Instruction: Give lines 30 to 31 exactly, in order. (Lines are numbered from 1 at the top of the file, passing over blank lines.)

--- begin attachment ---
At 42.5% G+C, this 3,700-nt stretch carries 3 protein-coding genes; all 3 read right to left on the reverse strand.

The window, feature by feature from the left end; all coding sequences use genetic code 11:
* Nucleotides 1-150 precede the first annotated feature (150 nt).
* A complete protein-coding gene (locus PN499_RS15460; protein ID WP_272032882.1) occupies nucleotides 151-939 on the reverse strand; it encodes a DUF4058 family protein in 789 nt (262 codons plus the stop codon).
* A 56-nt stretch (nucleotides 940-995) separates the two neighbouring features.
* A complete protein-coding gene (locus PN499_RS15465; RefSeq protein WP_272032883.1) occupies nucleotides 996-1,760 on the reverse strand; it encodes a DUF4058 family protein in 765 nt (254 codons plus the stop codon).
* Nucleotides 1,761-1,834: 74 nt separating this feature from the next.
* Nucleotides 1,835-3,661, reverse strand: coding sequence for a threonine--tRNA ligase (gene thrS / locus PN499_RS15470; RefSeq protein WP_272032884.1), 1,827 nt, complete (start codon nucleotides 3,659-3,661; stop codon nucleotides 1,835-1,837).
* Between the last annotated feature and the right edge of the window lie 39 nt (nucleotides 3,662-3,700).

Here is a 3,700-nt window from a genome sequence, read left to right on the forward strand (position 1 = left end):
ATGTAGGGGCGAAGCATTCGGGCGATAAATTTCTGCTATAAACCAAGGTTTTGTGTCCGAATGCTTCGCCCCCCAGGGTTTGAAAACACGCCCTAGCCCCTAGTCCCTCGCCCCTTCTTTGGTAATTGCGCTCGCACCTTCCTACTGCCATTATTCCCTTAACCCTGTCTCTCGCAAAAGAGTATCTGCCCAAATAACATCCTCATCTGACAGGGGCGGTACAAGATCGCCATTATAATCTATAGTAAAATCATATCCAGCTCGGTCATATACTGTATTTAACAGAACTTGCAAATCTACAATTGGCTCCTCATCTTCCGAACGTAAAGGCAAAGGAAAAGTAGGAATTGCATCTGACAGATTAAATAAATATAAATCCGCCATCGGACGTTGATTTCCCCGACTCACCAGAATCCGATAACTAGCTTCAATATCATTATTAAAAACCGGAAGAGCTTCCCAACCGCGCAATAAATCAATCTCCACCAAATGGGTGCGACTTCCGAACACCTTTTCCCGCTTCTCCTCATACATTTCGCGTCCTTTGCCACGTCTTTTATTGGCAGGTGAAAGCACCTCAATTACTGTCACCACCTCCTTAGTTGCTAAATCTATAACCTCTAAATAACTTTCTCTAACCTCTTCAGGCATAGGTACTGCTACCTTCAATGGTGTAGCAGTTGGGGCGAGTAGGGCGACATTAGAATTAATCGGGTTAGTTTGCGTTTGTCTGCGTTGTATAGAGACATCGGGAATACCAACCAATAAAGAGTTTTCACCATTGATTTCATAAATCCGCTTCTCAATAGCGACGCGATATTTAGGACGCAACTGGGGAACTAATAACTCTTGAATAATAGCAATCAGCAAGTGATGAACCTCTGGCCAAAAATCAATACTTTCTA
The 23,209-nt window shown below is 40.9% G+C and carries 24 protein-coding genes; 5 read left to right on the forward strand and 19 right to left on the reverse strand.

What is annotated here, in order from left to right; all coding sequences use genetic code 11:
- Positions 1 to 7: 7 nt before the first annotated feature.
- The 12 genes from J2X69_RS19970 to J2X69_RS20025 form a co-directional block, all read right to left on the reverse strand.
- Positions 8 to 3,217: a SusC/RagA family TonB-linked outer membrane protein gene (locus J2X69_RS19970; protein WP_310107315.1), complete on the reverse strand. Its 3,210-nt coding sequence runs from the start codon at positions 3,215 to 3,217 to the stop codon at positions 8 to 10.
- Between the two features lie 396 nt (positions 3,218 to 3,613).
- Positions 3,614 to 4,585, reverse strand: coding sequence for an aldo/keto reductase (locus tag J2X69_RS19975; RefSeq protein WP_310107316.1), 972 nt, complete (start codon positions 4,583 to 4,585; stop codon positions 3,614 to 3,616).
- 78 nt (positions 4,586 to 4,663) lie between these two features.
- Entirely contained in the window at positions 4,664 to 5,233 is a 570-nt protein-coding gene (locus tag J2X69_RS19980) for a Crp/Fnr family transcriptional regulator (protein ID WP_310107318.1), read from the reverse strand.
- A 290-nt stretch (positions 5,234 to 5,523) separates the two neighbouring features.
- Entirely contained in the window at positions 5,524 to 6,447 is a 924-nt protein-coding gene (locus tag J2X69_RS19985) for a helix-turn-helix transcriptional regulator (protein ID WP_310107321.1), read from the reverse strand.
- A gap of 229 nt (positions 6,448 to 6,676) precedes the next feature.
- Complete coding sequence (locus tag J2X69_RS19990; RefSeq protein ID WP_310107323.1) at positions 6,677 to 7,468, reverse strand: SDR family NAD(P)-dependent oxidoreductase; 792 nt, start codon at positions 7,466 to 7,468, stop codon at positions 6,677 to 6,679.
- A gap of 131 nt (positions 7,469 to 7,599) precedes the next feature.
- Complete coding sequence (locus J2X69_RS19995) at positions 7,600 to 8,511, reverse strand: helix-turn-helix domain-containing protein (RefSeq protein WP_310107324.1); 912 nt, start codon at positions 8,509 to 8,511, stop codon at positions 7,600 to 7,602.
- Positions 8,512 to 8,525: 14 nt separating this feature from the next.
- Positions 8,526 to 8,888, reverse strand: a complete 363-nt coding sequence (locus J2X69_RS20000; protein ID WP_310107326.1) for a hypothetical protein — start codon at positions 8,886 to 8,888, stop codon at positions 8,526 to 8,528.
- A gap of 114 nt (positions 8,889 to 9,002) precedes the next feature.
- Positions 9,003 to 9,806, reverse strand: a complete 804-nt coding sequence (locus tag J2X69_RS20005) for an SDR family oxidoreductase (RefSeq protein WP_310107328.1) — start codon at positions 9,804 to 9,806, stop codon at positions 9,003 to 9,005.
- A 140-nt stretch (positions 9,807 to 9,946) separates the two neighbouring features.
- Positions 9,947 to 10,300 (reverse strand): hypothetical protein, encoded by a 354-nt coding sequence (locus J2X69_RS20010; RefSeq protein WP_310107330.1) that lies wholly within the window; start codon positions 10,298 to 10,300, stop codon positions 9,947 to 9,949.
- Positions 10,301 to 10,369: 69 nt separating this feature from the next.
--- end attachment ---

- Positions 9,003 to 9,806, reverse strand: a complete 804-nt coding sequence (locus tag J2X69_RS20005) for an SDR family oxidoreductase (RefSeq protein WP_310107328.1) — start codon at positions 9,804 to 9,806, stop codon at positions 9,003 to 9,005.
- A 140-nt stretch (positions 9,807 to 9,946) separates the two neighbouring features.